Youth between the ages of 15 and 29 are the single largest and fastest expanding demographic group in the Middle East and North Africa (MENA). Their role in putting dominant societal norms to a test and fuelling new social, political and cultural processes can hardly be overestimated. Youth were among the primary instigators for the outbreak of the Arab uprisings, as well as the most active demographic group to have challenged authoritarianism both before and after 2010.
More than five years since the outbreak of the Arab uprisings, however, youth in the MENA still suffer from the highest unemployment rates in the world and the chronic lack of jobs and opportunities are widely considered a principal factor fuelling radical ideologies in the area. While many studies have focused on youth in the Arab world, it is increasingly rare to hear how young people themselves view and interpret current developments unfolding in their society and how these relate to the ongoing international debate on the future of the Mediterranean region
Policy Paper Title:
Conflict, Security and Radicalisation: Exploring New Approaches to Dialogue and Cooperation.
The Mediterranean region, broadly defined, is experiencing a number of complex and overlapping crises. Their implications extend well beyond the Mediterranean itself with a direct impact on Europe, Sub-Saharan Africa, Central Asia and the broader international system. Heightened threat perceptions have focused in particular on the unfolding refugee crises in the Mediterranean, the Syrian conflict and the ongoing efforts to counter the self-proclaimed Islamic State, also known as ISIS, ISIL or Daesh. Yet, while security has (re)emerged as the primary prism applied to regional developments, many of these challenges cannot be addressed through military or diplomatic means alone. Decades of bad governance, fraying state-society relations and New-Med 3 incessant geostrategic rivalries have all contributed to the present state of affairs in the region, creating the conditions for the present, organic crisis affecting the MENA region as a whole.
Policy papers should seek to critically address the complex interlinkages between conflict, security and radicalisation in the MENA region reflecting on the root causes of the present situation while advancing concrete and innovative recommendations aimed at local, regional and international actors. Analysis of the root causes and present implications should be balanced with an innovative approach to assessing future trajectories and developing policy prescriptions capable of placing the Mediterranean region on a more inclusive and sustainable path. Particular appreciation will be given to contributions that combine analysis with policy-relevant proposals. Papers that will identify elements of a positive counter-narrative to the present, generally negative discourse about Mediterranean cooperation will be taken in particular account. Candidates can choose to focus on one of the following sub-themes but are encouraged to propose research topics that go beyond these specific examples:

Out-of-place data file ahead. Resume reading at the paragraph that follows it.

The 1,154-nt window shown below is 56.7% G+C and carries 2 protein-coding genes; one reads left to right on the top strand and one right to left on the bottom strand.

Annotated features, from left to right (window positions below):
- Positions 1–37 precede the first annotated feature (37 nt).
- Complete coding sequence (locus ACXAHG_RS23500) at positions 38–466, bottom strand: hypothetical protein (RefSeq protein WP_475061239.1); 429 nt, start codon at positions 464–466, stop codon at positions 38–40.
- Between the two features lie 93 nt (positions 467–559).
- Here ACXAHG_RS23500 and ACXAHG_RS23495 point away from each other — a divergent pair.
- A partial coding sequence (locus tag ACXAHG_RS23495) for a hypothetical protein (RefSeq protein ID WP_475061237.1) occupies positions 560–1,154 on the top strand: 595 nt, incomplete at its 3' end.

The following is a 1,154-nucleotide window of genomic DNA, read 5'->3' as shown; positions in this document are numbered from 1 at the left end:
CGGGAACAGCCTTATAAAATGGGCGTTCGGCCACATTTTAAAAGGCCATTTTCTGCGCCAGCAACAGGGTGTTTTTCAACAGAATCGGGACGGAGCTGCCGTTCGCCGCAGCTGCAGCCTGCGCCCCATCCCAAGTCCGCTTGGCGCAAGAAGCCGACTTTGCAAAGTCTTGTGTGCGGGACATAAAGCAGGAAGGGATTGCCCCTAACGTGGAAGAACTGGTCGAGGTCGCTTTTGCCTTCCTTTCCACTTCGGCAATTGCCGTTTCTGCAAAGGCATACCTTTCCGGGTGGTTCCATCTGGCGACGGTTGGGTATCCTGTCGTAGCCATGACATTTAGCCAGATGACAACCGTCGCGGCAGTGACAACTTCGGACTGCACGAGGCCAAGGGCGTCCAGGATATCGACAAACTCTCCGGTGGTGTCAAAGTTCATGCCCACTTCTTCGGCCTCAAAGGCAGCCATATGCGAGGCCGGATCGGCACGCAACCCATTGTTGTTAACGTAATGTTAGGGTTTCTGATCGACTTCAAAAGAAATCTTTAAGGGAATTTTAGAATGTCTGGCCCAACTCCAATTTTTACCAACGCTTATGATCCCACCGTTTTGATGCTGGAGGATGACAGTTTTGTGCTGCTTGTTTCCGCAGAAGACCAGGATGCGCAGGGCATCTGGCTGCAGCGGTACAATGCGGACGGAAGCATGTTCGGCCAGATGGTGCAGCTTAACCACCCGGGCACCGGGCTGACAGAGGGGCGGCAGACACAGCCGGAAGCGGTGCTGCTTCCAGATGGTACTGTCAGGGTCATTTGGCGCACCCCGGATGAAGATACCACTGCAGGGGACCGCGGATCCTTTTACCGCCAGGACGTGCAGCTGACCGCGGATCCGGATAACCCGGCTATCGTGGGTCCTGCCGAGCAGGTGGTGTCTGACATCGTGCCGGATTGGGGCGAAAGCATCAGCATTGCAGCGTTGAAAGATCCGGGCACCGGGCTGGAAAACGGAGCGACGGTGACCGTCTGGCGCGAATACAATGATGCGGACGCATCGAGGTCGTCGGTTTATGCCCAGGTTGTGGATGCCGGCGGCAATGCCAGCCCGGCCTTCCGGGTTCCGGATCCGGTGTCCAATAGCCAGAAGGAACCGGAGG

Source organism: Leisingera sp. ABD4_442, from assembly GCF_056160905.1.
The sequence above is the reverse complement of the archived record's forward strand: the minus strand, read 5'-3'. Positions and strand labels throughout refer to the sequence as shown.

- The Refugee crisis and Migration
- Radicalisation and the ISIS threat
- New and Old Conflicts (e.g. Syria, Yemen, Iraq, Libya, Palestine, Western Sahara, Sudan, Saudi Arabia-Iran)
- Foreign Intervention and Geostrategic Rivalries
- The Crisis of the State System in the MENA region
- Environmental Challenges and Climate Change
15 September 2016.
New-Med Research Network
MENA (Middle East and North African) Countries: Algeria, Bahrain, Egypt, Iran, Iraq, Jordan, Kuwait, Israel, Lebanon, Yemen, United Arab Emirates, Libya, Morocco, Oman, Palestine, Qatar, Saudi Arabia, Syria and Tunisia. Applicants from Turkey are also eligible.
- Papers should be written with a view to proposing new ideas and approaches to re-launch dialogue and cooperation in the Mediterranean region.
- Candidates should be under the age of 32, hold an internationally valid passport from, or permanent residency in, one of the countries of the MENA region1 , and should be preferably based at a university, NGO, or local media outlet.
Selection Criteria: Successful candidates will be selected by the New-Med Steering Committee on the basis of their innovative research proposals, CV and cover letter. Final decisions will be made by the Steering Committee, which will pursue an adequate gender, age and nationality balance among the selected candidates. Successful candidates will be contacted directly by the end of October, 2016.
- Selected authors will receive a remuneration of 300 euros for the policy paper upon its final submission and after approval by the New-Med Steering Committee. Selected authors will also be invited to present their papers at a one-day international conference scheduled for January 2017 in Rome.
- The New-Med network will cover travel costs, accommodation (two nights) and a ‘speed-dating’ welcoming reception followed by an informal networking dinner before the conference. This will allow participants to get to know each other and to engage in network building.
How to Apply;
Candidates who fit the above profile are invited to submit applications to write a policy paper, between 2,500-3,000 words in length (complete with footnotes and bibliography), in English and dealing with one of the themes outlined below.
Candidates should submit applications to Ms. Nathalie Champion (firstname.lastname@example.org) no later than 15 September 2016.
Applications should include:
- A Cover Letter (max 500 words) in English outlining the candidates experiences, innovative ideas/approaches and motivations for applying
- CV in English (max 3 pages)
- A 600 word abstract in English of the policy paper that includes a statement about the focus of the paper or the precise research questions and a motivation for the significance and novelty of the analysis and approach.
For more details;
My Writers Bureau
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